Sunday, February 27, 2011

Finding the Words

Lately, it seems I've been signing an awful lot of sympathy cards. Deaths in families (my own and those of friends), a devastating miscarriage. And death brings with it plenty of opportunities for awkwardness. The awkward in-person, "I'm sorry."

And then there's the sympathy card or letter if you're trying to communicate the appropriate expression of grief to a friend or family member who is far away or if you're simply someone who is the card-giving type. The problem starts right from the moment you select the card, as noted in the above video by Lynn Harrison. Then comes writing in it.

I likely put more pressure on myself because I write for a living. But to be honest, in most cases, I have to keep emotions out of my professional writing.

If I'm writing a story for a publication, I'm being paid for an impartial, "just the facts, ma'am" account of events. As noted before in this blog, it's part of the reason I never had an interest in being a reporter on the daily city news sort of beat - sometimes keeping emotions in check, particularly when writing about death, can be a challenge. Passion can certainly drive a story, but emotion is supposed to remain locked out. Unless you're a columnist.

These days, my day job has me writing about software. No worries there about having to pour my heart out and feeling all weird and exposed.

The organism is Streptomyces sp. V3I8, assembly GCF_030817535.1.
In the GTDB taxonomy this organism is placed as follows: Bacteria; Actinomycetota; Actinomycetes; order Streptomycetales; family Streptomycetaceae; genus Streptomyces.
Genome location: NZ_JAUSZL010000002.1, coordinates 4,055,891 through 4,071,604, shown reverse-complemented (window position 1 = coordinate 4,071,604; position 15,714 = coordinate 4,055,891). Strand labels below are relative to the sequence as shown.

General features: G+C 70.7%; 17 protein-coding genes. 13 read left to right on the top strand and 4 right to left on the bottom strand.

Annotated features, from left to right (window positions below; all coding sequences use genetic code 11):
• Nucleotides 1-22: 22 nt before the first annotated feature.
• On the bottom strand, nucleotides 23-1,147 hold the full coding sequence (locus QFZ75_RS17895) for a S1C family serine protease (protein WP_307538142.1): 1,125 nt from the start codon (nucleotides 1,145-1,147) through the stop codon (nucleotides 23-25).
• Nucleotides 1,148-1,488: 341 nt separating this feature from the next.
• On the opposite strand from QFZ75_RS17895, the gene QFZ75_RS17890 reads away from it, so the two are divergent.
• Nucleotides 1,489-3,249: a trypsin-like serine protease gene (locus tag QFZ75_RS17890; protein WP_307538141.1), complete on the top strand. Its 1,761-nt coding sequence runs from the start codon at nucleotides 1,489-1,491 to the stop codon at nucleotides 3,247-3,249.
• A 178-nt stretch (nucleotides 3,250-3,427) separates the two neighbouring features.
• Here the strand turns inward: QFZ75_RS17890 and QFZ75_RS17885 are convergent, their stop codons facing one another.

But acknowledging someone's grief in a way that may help them for a moment feel some sort of peace? That's hard. And maybe it's not even the purpose of sending a sympathy card or note. Write too much and you're in danger of making it all about you. I distinctly remember the intense sorrow I felt when my mother-in-law died, the feeling of being cheated of getting to know her better, etc. And now you see? Yeah, that's all about me.

Write too little and how does it come off? "So sorry. Please let me know if I can do anything." Empty. Because any of us who have lost a loved one know that those who truly will drop their lives to "do anything" will simply do it, not say, "Tell me when." But what's the happy medium?

I googled "bad sympathy cards" and got a few links to sites that essentially give you fill-in-the-blanks suggestions for what to write. It seems wrong, but maybe this is one case where what you say doesn't really matter. Damned if I know.


  1. Nicely said. Keep in mind that most people in times of grieving are glad to have any kind of support at all, though.

  2. Good point, Bret. But you know how artists like to agonize over these sorts of things. Or maybe that's just a me thing...

  3. I too have been writing a lot of sympathy cards in the past year or so. You're absolutely spot on with this post - it is super hard to get the words right. But if I think too much I don't say anything. I put the card in a drawer. And I think it's better to say something than nothing. I usually default to "what would I want to hear, if it was me."

    You say "..intense sorrow I felt when my mother-in-law died, the feeling of being cheated of getting to know her better, etc. And now you see? Yeah, that's all about me"

    But it's not, it's about her. It's about how you wished you'd appreciated her / how you'll miss her / how you felt about her. If you can find a way to express that emotion about the person who has died, I think the person left behind will appreciate it. "She was so fascinating and loving, I am glad I had the chance to know her." That is a comfort. I would love to hear that about a loved one. Because all we have left is memories - the more the better.

  4. Thanks, cheesefairy. I have a tendency to over-analyze and be hard on myself.